How dairy farmers can join forces for fairer prices

More than half of UK milk producers supply private companies, rather than farmer-owned co-operatives. That means, in most cases, the processor dictates terms and prices.

Plenty of well-established representative groups already push hard for producers. But they lack the legal clout to thrash out contract terms.

To remedy this, the EU brought in dairy producer organisations (DPOs) in 2012, part of a package of laws to help farmers prepare for the looming end of quotas.

See also: Dairy collective bargaining lessons from Germany and Australia 

These legally constituted groups – which produce more than 6m litres, or contain 10 or more farmers, or both – have an exemption from competition rules, letting them negotiate contracts with a milk buyer on the farmers’ behalf.

But they’ve not caught on in Britain. At the end of 2013, Germany had 143 DPOs, France had 36 and Italy had 32.

That should soon change. The 1,100-strong suppliers’ group Dairy Crest Direct (DCD) is on the brink of becoming the UK’s first DPO.

DCD has been fighting for the interests of Dairy Crest suppliers for 11 years. Among its successes, DCD counts a pioneering formula milk contract, disease prevention schemes and landmark work on dairy futures.

The group’s secretary Michael Masters believes the time could be right, however, to take on the formal status of a DPO.

Dairy producer organisations (DPO)

What is a DPO?

It is a group of at least 10 dairy farmers (or producing 6m litres of milk) who can negotiate contract terms and conditions with a milk buyer or buyers. They must be registered with the RPA, have a specific aim and meet set standards of governance and representation. This exempts them from some competition law.

How’s that different from a co-op?

A co-op takes ownership of the milk, but a DPO simply negotiates the terms and conditions of farmers’ contracts with the processor.

What are the advantages?

DPOs provide formality around contract deals, volumes, timescales and representation.

This could deliver better milk prices, or at least fairer terms, though it is hard to quantify.

The group can also be a way for farmers to share information and knowledge.

What are the downsides?

Milk buyers are not obliged to acknowledge DPOs. The value to the whole chain can be hard to see. There are also running costs.

“Dairy is evolving and progressing so fast that having a formal structure that every party can rely on and work with must be beneficial,” he says.

“Some farmers [supplying other companies] have been subject to A and B pricing – hopefully we have been able to alleviate some of that with the relationship we have built [with Dairy Crest], so there are no nasty surprises.”

Farmers pay a subscription to DCD each year, equivalent to the cost of 4 litres/day of milk. This pays the group’s running costs and for elected reps to leave the farm for meetings.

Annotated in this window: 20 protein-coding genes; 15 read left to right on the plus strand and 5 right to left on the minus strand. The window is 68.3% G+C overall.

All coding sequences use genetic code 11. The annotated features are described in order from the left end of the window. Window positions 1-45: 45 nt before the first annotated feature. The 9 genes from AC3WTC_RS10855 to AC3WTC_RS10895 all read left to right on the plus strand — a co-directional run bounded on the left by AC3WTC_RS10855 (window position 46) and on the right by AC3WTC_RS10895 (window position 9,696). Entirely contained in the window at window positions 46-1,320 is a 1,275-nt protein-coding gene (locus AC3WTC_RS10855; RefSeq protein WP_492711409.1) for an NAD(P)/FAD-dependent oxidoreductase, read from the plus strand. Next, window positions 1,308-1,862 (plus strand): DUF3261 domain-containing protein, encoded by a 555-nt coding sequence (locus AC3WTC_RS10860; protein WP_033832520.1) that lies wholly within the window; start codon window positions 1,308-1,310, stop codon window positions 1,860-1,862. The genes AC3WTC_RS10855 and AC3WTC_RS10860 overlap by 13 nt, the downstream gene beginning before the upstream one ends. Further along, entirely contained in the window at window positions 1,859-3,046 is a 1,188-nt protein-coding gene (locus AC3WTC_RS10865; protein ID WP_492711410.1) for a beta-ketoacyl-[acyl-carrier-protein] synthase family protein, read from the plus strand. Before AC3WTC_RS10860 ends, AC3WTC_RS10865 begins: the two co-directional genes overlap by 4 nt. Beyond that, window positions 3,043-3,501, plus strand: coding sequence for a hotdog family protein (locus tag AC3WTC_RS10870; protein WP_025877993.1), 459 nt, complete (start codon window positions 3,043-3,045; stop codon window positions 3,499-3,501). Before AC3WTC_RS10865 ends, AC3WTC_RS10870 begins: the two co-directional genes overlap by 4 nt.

This full independence will be important when the sale of Dairy Crest’s dairies division to rival Muller Wiseman goes through, taking some 700 farmers with it.

“I want us to have a proposition to go to Muller Wiseman that is sound, robust and competition compliant,” Mr Masters says.

“We have got a structure and a relationship with our farmers and we hope some of the Muller farmers may wish to consider that DCD has an offer of interest.”

James Graham, chief executive of the Scottish Agricultural Organisation Society, which promotes co-operation, believes DPOs have not taken off because farmers are wary of upsetting milk buyers and are unsure they can deliver more pence a litre.

But he is certain they have value for all sides, even if it can’t be measured. For example, the DPO could help the processor by passing on milk production forecasts, cutting transport costs and guaranteeing a certain milk quality.

“The benefits are in better co-ordination, meeting better the requirements of the supplier and the requirements of the buyer,” Mr Graham says.

“There is probably not yet sufficient acknowledgement from the dairy companies that this could actually have value for them as well.”

But setting up a formal DPO, registered with the government, takes work.

It also costs money to run and there are no grants available, as there are in the fruit and vegetable sector.

Since DPOs were created, Promar International principal consultant Neil Adams has been heavily involved in explaining to farmers how they work.

He believes the improving milk prices of more than 30p/litre until the recent crash were a barrier to their uptake – as was their name.

“It just sounds like this big European minefield of bureaucracy,” Mr Adams says. However, farmers should simply think about them as “collective bargaining”, a bit like how a trade union negotiates terms with employers, he says.

The UK has DPOs in all but name with professionally run groups such as the Milk Suppliers Association of Lactalis suppliers.

DPOs simply guarantee a level of rigour, by showing they are run with democratic representatives trained in basic contract law with a knowledge of the world dairy industry. It also reassures processors who might have competition concerns.

Mr Adams says this will be increasingly important in future for producers who are not members of big farmer-owned co-ops, as milk prices become more volatile.

As all links in the chain try to reduce risk, contracts could become more complex and farmers could end up selling to more than one buyer.

“I cannot imagine how you would lose out by negotiating terms and conditions; it is just fundamental,” Mr Adams says.

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